Sunday, 1 April 2012

Catching Fire by Suzanne Collins

Against all odds, Katniss has won the Hunger Games. She and fellow District 12 tribute Peeta Mellark are miraculously still alive. Katniss should be relieved, happy even. After all, she has returned to her family and longtime friend, Gale. Yet nothing is the way Katniss wishes it to be. Gale holds her at an icy distance. Peeta has turned his back on her completely. And there are whispers of a rebellion against the Capitol - a rebellion that Katniss and Peeta may have helped create.
Much to her shock, Katniss has fueled an unrest she's afraid she cannot stop. And what scares her even more is that she's not entirely convinced she should try. As time draws near for Katniss and Peeta to visit the districts on the Capitol's cruel Victory Tour, the stakes are higher than ever. If they can't prove, without a shadow of a doubt, that they are lost in their love for each other, the consequences will be horrifying.

I can't believe how quickly that book went! For some reason, I remember it being quite long, but I felt like I finished it in no time. Although Catching Fire isn't as good as The Hunger Games, it is still an utterly amazing read, and if you loved the first novel then you must continue!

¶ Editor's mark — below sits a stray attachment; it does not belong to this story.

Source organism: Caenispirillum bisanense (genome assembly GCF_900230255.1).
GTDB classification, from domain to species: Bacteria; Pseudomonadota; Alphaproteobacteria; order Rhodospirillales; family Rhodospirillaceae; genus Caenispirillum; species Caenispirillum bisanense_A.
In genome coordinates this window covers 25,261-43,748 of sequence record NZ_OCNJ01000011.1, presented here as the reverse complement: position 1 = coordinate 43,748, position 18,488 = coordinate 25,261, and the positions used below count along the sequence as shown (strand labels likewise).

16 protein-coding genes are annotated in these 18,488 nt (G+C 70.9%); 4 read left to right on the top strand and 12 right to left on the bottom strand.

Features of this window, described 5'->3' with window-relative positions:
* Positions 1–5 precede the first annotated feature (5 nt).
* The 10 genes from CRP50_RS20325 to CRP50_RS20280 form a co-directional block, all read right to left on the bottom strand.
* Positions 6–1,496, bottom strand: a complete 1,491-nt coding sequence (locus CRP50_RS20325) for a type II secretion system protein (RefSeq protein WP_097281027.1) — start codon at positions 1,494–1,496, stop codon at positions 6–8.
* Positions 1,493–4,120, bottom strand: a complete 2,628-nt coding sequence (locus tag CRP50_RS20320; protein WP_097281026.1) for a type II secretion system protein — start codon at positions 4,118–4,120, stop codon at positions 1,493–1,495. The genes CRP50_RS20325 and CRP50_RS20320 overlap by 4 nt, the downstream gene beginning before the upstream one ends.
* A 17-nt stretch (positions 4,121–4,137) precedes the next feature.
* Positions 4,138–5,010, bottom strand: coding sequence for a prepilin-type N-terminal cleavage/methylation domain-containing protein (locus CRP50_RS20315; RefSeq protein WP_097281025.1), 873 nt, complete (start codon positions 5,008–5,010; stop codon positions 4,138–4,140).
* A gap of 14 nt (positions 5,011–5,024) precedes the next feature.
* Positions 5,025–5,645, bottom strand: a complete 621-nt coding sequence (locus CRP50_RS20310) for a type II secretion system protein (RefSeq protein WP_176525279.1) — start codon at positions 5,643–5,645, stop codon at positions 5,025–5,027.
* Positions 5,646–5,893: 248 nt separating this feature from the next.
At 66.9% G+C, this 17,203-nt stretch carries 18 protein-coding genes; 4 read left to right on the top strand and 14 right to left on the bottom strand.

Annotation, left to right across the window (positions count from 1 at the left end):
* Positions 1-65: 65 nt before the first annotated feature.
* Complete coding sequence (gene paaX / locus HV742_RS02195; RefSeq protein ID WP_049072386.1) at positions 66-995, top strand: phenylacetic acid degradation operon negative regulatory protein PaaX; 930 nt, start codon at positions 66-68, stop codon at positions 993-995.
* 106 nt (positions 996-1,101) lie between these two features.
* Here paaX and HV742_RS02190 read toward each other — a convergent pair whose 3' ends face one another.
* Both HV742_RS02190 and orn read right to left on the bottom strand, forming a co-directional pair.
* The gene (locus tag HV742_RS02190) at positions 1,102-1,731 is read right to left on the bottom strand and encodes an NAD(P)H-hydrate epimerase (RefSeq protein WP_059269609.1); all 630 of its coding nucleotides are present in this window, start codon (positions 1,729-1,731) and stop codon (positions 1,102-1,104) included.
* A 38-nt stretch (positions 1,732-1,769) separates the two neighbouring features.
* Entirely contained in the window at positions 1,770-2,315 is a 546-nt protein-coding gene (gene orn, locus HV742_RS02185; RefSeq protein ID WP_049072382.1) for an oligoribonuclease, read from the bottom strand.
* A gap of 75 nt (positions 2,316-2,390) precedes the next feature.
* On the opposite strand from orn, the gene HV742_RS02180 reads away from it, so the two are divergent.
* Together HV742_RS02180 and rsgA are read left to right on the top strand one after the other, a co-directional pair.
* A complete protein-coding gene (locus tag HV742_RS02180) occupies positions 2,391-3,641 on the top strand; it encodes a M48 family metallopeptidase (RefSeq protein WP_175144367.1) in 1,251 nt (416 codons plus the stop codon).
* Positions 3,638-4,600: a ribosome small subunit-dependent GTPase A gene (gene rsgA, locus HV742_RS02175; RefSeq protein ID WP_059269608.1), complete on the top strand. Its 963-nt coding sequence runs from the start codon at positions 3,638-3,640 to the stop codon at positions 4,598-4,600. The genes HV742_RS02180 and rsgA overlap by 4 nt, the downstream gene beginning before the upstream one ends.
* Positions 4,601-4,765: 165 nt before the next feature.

My favourite thing about this book has to be the characters that are introduced. At the beginning, the new ones all seem a bit pathetic and you don't bond with them quite like you do with the others, like Rue, Thresh and Foxface. But suddenly, you do. I adore Finnick, Johanna, Wiress and Beetee, with their conflicting personalities and strengths, and you can't help but feel their pain as well as Katniss', Gale's and Peeta's. I think Collins has an incredible knack and creating these characters, because no two are alike, yet you end up loving them all for different reasons.

One thing I'm a bit at odds about is the storyline. The plot for the trilogy is fantastic, but in a way, Catching Fire is like the bridge from The Hunger Games to Mockingjay. Everything is quite fast-paced, and you don't go as deep into the storyline as you did beforehand because Collins had to make it a lot of it brief to fit it all in. In some ways, I'd say this is the longest book because it does cover so much ground - just lightly. But in a way, I feel like I can't criticise it because it had to be done to make this trilogy complete. So I guess I'd say if you love the first book, but don't get quite the same feeling with this one, just brush it off - the finale is spectacular! But nevertheless, this is a great novel and a great series, so if you haven't read it, go out and get a copy!

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